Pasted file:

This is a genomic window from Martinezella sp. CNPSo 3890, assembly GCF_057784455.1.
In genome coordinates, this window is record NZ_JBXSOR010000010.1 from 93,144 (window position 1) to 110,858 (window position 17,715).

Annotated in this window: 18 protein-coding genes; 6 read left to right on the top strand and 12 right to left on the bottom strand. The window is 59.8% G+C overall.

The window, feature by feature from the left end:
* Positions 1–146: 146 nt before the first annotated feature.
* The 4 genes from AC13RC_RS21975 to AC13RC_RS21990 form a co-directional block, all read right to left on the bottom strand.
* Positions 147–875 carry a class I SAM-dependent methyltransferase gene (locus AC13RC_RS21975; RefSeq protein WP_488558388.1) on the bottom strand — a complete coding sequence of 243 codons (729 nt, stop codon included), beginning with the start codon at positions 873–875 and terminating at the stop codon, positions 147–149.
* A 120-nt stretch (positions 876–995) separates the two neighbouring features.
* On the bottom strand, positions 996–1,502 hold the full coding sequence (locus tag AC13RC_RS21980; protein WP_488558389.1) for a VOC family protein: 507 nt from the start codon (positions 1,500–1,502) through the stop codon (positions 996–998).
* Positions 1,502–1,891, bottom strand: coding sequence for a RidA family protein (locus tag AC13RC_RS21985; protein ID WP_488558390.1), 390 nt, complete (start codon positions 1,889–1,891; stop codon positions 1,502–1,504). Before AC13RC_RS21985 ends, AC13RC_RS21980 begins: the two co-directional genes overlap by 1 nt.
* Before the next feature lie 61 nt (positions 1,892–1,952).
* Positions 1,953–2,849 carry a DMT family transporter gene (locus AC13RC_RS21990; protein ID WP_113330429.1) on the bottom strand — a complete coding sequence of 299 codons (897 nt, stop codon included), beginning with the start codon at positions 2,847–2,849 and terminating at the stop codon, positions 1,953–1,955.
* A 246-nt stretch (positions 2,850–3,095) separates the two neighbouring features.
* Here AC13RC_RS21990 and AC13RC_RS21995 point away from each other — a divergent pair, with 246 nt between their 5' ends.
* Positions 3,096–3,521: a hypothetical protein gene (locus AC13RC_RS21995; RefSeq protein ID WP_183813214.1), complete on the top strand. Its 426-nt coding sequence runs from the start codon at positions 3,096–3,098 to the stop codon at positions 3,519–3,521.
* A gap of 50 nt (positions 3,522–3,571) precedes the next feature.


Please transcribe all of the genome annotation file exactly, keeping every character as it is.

This is a genomic window from Martinezella sp. CNPSo 3890, assembly GCF_057784455.1.
In genome coordinates, this window is record NZ_JBXSOR010000010.1 from 93,144 (window position 1) to 110,858 (window position 17,715).

Annotated in this window: 18 protein-coding genes; 6 read left to right on the top strand and 12 right to left on the bottom strand. The window is 59.8% G+C overall.

The window, feature by feature from the left end:
* Positions 1–146: 146 nt before the first annotated feature.
* The 4 genes from AC13RC_RS21975 to AC13RC_RS21990 form a co-directional block, all read right to left on the bottom strand.
* Positions 147–875 carry a class I SAM-dependent methyltransferase gene (locus AC13RC_RS21975; RefSeq protein WP_488558388.1) on the bottom strand — a complete coding sequence of 243 codons (729 nt, stop codon included), beginning with the start codon at positions 873–875 and terminating at the stop codon, positions 147–149.
* A 120-nt stretch (positions 876–995) separates the two neighbouring features.
* On the bottom strand, positions 996–1,502 hold the full coding sequence (locus tag AC13RC_RS21980; protein WP_488558389.1) for a VOC family protein: 507 nt from the start codon (positions 1,500–1,502) through the stop codon (positions 996–998).
* Positions 1,502–1,891, bottom strand: coding sequence for a RidA family protein (locus tag AC13RC_RS21985; protein ID WP_488558390.1), 390 nt, complete (start codon positions 1,889–1,891; stop codon positions 1,502–1,504). Before AC13RC_RS21985 ends, AC13RC_RS21980 begins: the two co-directional genes overlap by 1 nt.
* Before the next feature lie 61 nt (positions 1,892–1,952).
* Positions 1,953–2,849 carry a DMT family transporter gene (locus AC13RC_RS21990; protein ID WP_113330429.1) on the bottom strand — a complete coding sequence of 299 codons (897 nt, stop codon included), beginning with the start codon at positions 2,847–2,849 and terminating at the stop codon, positions 1,953–1,955.
* A 246-nt stretch (positions 2,850–3,095) separates the two neighbouring features.
* Here AC13RC_RS21990 and AC13RC_RS21995 point away from each other — a divergent pair, with 246 nt between their 5' ends.
* Positions 3,096–3,521: a hypothetical protein gene (locus AC13RC_RS21995; RefSeq protein ID WP_183813214.1), complete on the top strand. Its 426-nt coding sequence runs from the start codon at positions 3,096–3,098 to the stop codon at positions 3,519–3,521.
* A gap of 50 nt (positions 3,522–3,571) precedes the next feature.